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Amtrak is already planning to add a second daily round trip from Montréal to New York once the customs preclearance facility opens in Montréal. My suggestion is that one of the two trains should run overnight, so that it can capture demand currently dissuaded by the long travel times.

The Montrealer operated as a sleeper train up until it was cancelled in 1995 (my wife and I were booked on it for our honeymoon and had to pivot when it was cancelled a few months before our wedding). Its replacement (the Vermonter) runs as a daytime train, so it could be a challenge to have it revert back to running overnight, as that wouldn't serve Vermont very well (who pays to subsidise the train).

As I mentioned in my previous posts, I'm assuming that pre-clearance facilities are built in Montréal and Toronto before the corresponding overnight services would be introduced. Stopping at the border to clear customs late at night or very early in the morning would probably make the services annoying enough to not be viable.
The Toronto services would therefore be quite far in the future, with Detroit Central station and Niagara Falls Ontario station being higher on the list for pre-clearance facilities.

I just don't see preclearance ever happening in Toronto. It is just too far from the boarder for trains to operate without any other stops in Canada to allow domestic travel. Having said that, I think changing the Maple Leaf to a sleeper train makes a lot of sense, even if they have to stop to clear customs in Niagara Falls. A departure of around 20:00 would allow customs to be cleared by 22:00, still allowing a somewhat reasonable departure from Buffalo. Northbound, arriving at the boarder around 7:30 would still likely allow the train to arrive in Toronto by 9:30.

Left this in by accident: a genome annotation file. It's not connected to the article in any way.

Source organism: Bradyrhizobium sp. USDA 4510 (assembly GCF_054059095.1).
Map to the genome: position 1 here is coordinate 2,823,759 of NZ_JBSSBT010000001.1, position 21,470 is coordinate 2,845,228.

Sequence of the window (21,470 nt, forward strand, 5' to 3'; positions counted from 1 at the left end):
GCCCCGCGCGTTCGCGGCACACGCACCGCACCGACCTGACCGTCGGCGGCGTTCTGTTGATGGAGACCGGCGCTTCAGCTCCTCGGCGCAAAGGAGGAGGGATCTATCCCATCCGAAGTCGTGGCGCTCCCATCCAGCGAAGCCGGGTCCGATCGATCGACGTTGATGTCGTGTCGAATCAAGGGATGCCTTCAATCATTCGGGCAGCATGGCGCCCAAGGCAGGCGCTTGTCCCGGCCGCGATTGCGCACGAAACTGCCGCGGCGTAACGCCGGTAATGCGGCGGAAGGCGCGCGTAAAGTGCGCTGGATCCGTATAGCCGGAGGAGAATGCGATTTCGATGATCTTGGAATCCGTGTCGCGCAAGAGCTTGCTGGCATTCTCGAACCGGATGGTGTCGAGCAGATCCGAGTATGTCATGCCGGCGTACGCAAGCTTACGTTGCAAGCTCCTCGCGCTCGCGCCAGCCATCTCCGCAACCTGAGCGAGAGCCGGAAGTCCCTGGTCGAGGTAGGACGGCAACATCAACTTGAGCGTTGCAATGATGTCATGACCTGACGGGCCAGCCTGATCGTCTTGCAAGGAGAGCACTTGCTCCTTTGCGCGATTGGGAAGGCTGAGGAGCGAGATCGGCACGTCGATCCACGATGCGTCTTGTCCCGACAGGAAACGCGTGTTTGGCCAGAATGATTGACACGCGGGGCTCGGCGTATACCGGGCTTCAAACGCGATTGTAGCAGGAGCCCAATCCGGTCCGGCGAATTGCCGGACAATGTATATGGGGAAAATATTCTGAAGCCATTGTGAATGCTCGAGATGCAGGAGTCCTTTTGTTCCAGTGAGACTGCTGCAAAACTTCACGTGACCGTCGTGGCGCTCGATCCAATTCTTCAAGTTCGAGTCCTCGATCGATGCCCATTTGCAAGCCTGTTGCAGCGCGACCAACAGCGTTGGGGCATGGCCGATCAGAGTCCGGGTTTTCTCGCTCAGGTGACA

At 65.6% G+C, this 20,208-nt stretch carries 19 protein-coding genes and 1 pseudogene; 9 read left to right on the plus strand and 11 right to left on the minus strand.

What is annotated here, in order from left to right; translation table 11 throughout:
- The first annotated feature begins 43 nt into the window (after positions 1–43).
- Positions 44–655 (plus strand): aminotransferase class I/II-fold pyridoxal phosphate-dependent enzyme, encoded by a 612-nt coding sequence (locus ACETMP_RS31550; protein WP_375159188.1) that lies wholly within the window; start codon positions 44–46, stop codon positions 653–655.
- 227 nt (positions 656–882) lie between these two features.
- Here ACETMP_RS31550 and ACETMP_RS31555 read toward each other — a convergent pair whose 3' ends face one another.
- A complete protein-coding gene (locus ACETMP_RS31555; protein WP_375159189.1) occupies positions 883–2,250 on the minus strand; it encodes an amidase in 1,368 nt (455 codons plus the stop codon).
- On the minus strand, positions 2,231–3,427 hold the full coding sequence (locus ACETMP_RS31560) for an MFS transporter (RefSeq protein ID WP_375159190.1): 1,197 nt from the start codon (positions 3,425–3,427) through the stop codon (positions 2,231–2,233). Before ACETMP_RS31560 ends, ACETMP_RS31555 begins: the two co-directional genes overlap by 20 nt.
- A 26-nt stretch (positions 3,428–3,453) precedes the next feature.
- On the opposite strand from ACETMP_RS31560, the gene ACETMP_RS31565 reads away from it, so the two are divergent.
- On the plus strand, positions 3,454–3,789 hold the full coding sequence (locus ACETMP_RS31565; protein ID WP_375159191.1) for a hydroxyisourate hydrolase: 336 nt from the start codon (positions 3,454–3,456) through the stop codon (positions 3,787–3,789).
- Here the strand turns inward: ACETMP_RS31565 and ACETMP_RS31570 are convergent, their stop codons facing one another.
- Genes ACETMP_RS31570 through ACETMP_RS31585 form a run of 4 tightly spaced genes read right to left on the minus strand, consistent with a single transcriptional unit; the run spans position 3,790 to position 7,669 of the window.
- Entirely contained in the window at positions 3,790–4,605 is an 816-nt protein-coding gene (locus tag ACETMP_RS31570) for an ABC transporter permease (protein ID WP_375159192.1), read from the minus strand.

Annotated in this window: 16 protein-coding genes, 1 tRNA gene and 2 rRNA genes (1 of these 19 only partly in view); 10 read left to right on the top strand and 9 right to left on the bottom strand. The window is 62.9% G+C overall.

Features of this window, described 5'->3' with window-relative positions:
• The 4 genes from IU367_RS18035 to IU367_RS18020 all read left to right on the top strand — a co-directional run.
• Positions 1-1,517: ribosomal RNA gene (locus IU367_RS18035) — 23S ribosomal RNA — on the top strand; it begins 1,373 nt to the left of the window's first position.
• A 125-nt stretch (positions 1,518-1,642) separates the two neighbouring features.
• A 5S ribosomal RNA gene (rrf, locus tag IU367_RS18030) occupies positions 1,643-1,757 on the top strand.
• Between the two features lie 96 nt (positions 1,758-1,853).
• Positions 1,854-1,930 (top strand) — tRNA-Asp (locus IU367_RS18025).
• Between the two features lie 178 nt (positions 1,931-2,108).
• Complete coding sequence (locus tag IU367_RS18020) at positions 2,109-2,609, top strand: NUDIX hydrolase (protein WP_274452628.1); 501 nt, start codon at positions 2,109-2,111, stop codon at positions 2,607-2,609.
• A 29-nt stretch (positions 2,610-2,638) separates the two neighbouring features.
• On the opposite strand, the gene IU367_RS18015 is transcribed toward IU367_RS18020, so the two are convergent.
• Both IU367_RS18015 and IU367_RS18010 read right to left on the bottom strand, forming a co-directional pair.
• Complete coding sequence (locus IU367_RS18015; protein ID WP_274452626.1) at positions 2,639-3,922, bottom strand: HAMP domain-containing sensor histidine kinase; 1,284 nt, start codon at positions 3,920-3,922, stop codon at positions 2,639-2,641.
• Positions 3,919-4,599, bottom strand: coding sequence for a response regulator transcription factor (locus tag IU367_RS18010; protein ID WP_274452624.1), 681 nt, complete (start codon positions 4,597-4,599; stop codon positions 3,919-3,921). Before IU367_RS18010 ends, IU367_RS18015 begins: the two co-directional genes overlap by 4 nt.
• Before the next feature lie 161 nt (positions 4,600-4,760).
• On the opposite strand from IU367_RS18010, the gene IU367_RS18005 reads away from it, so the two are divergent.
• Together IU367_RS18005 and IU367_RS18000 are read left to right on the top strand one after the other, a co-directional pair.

This schedule would allow the train to be an early morning train to Toronto and NYC and an evening train out of both Toronto and NYC. Having an X configuration with trains to/from Montreal and Boston would further enhance its flexibility.
 
Flash sale at VIA Rail:
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The Montrealer operated as a sleeper train up until it was cancelled in 1995 (my wife and I were booked on it for our honeymoon and had to pivot when it was cancelled a few months before our wedding). Its replacement (the Vermonter) runs as a daytime train, so it could be a challenge to have it revert back to running overnight, as that wouldn't serve Vermont very well (who pays to subsidise the train).



I just don't see preclearance ever happening in Toronto. It is just too far from the boarder for trains to operate without any other stops in Canada to allow domestic travel. Having said that, I think changing the Maple Leaf to a sleeper train makes a lot of sense, even if they have to stop to clear customs in Niagara Falls. A departure of around 20:00 would allow customs to be cleared by 22:00, still allowing a somewhat reasonable departure from Buffalo. Northbound, arriving at the boarder around 7:30 would still likely allow the train to arrive in Toronto by 9:30.

This schedule would allow the train to be an early morning train to Toronto and NYC and an evening train out of both Toronto and NYC. Having an X configuration with trains to/from Montreal and Boston would further enhance its flexibility.
For my part I’m inclined to think that it might be best to give up on the Maple Leaf but set up a good transfer between GO and Amtrak at Niagara (similar to my thought that extending Windsor trains to Michigan Central [with pre clearance ] and returning Amtrak to there would be more reasonable than an actual direct Chicago train)